Travancore: A princely state that set a \’progressive precedent\’ (Book Review)
Book: \”Travancore: The Footprints of Destiny\” – Autobiography: Uthradom Tirunal Marthanda Varma, the former king (as told to Uma Maheswari); Publisher: Konark Publishers; Price: Rs.2,000
New Delhi, Jan 3 (IANS) In 1924, when Mahatma Gandhi asked young Chithira Tirunal, the 12-year-old prince of the erstwhile princely state of Travancore in Kerala, if he would remove untouchability and throw open the temples to all castes when he became king, the boy answered, \”Of course\”. And he lived up to his word.
The former princely state of Travancore in Kerala, a staunch Hindu bastion, has always stood apart from the rest of 19th century royal India for its progressive ideas and non-alignment which were way ahead of its time.
Uthradom Tirunal Marthanda Varma, 88, the last ruler of Travancore, gives many glimpses of life as it was then in the first-ever autobiography of a former ruler from the erstwhile princely state, in \”Travancore: The Footprints of Destiny\”.
When Chithira Tirunal met Mahatma Gandhi in 1924 at the Pattom Palace, the prince was accompanied by his regent mother Maharani Sethu Lakshmi Bayi. As promised, on his 25th birthday, Nov 12, 1936, the prince issued the Temple
Entry Proclamation, which was a landmark event in the history of India.
C. Rajagopalachari, who paid a visit to Travancore, watched the working of the proclamation and was overwhelmed with joy and gratitude.
\”The enthusiasm of the Harijans, the absence of all opposition to their entrance to the farthest limit permissible and the hearty cooperation show the utter genuineness of the sweeping reforms,\”observed the Mahatma, who visited 24 temples in the erstwhile kingdom.
The momentous decision that allowed devotees cutting across caste lines to enter an upper caste Hindu shrine set a precedent in India.
The popular feeling at the time that the \”epochal decision should be commemorated with a permanent memorial was well-received\”.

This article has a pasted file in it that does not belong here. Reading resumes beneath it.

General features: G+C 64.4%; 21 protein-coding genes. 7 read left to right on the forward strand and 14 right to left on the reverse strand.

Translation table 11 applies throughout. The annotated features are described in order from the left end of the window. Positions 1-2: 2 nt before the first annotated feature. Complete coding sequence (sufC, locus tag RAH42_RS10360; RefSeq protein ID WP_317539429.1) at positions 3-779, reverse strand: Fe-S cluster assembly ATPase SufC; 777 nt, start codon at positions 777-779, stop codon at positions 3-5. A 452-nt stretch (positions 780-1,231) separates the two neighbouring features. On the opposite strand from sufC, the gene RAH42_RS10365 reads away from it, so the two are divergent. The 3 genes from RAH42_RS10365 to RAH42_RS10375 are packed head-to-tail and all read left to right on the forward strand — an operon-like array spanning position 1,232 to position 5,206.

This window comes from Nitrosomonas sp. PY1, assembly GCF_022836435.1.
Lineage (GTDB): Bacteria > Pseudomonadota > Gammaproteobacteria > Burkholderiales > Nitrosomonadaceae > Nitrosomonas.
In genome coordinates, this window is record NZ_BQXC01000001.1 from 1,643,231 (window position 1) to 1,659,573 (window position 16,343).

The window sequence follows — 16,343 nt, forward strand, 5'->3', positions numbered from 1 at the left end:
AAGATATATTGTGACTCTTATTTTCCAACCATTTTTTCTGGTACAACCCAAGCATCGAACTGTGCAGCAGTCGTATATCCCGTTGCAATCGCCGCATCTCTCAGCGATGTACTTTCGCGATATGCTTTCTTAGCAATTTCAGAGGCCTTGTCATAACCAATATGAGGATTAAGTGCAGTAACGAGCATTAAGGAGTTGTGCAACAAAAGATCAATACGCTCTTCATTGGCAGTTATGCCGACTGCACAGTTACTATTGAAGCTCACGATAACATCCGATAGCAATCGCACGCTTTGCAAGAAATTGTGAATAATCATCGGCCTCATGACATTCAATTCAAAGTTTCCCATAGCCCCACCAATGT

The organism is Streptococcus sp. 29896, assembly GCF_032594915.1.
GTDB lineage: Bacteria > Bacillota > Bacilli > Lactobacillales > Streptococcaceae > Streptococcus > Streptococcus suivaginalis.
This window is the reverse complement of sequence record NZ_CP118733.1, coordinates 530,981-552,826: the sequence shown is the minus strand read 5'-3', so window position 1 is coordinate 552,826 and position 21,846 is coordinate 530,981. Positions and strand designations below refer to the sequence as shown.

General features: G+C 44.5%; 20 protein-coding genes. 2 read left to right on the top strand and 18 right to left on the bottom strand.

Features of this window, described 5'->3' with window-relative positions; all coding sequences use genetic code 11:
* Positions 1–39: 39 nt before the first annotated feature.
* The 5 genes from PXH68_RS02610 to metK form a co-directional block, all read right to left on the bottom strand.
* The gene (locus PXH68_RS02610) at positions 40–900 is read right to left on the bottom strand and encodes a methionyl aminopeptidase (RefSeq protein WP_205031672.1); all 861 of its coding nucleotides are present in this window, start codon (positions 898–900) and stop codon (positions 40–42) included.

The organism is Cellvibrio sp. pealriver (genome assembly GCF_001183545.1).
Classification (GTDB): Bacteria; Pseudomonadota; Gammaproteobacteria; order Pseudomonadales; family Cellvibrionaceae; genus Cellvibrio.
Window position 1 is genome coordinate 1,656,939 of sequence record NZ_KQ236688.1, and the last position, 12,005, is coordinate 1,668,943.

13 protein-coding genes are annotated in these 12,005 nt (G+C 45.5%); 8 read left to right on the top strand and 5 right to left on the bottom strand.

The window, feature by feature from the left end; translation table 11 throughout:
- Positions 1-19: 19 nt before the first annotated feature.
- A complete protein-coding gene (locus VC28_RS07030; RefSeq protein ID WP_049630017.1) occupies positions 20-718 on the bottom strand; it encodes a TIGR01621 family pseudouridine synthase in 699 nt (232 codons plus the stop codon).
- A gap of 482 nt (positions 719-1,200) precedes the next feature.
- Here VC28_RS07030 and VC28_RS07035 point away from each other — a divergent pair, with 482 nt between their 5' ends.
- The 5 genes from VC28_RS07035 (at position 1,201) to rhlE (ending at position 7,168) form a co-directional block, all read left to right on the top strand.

A public meeting at Thiruvananthapuram Dec 10, 1936, decided to \”donate liberally for the installation of a statue of his highness – the king\”.
The autobiography, which chronicles all the major events in India and in Kerala since the birth of the surviving former \’Rajah\’ throws rare insights into Kerala\’s engagement with the rest of the country – and the 20th century world at large – during the British Raj and post- Independence.
It is also a testimony to Kerala\’s rich cultural heritage through detailed descriptions of the state\’s festivals, palace rites, religion and life inside the portals of the ornate palace.
The former princely state is also the home of noted painter-prince, Raja Ravi Varma, who was born in 1848.
Central to the book, however, is the spiritual driving force of the 12th century (former) royal state – a temple of Lord Padmanabha, an incarnation of Mahavishnu – the presiding deity of Travancore.
The city of Thiruvananthapuram is named after the presiding deity of Padmanabha.
The Padmanabhaswami temple, which towers high over the city, is one of the 108 Divya Kshetras (holy pilgrimages) in the country. The 18-foot idol made up of 12,500 \’saligramams (black stones)\’ bears the images of 33 crore (330 million) gods and goddesses in the Hindu pantheon, says the book.
The book, which has a foreword by former president A.P.J. Abdul Kalam, is divided into 11 chapters that covers Travancore and its heritage, the Vishnu temples and its rituals, birth and childhood of the Uthradom Tirunal Marthanda Varma, the life of his parents, Travancore\’s military tradition, the royal weddings and the power shift to democracy.
The short texts are accompanied by rare pictures from the royal archives and blurbs to highlight important events.
The book, dictated by the 88-year-old former king to Kerala-based journalist-writer Uma Maheshwari, will be released by Abdul Kalam Jan 5.
Maheshwari, whose forefathers migrated to Thiruvananthapuram centuries ago to serve the temple of Padmanabhaswami, says \”humility was the hallmark of the erstwhile Travancore royalty\”.
Citing the centuries-old non-partisan outlook of the Travancore royals, Abdul Kalam says in the foreword, \”It is interesting to read how the first Chera king Perumchotudayan Cheralathan, the ancestor of the Travancore ruler, had participated in the battle of Kurukshetra and had fed the soldiers without taking sides. The act was the world\’s first message of non-alignment.\”
The former south Indian principality, one of the most ancient in India dating back to the Chera dynasty, was spread across 7,625 sq miles with a coastline 168 miles.
By Madhusree Chatterjee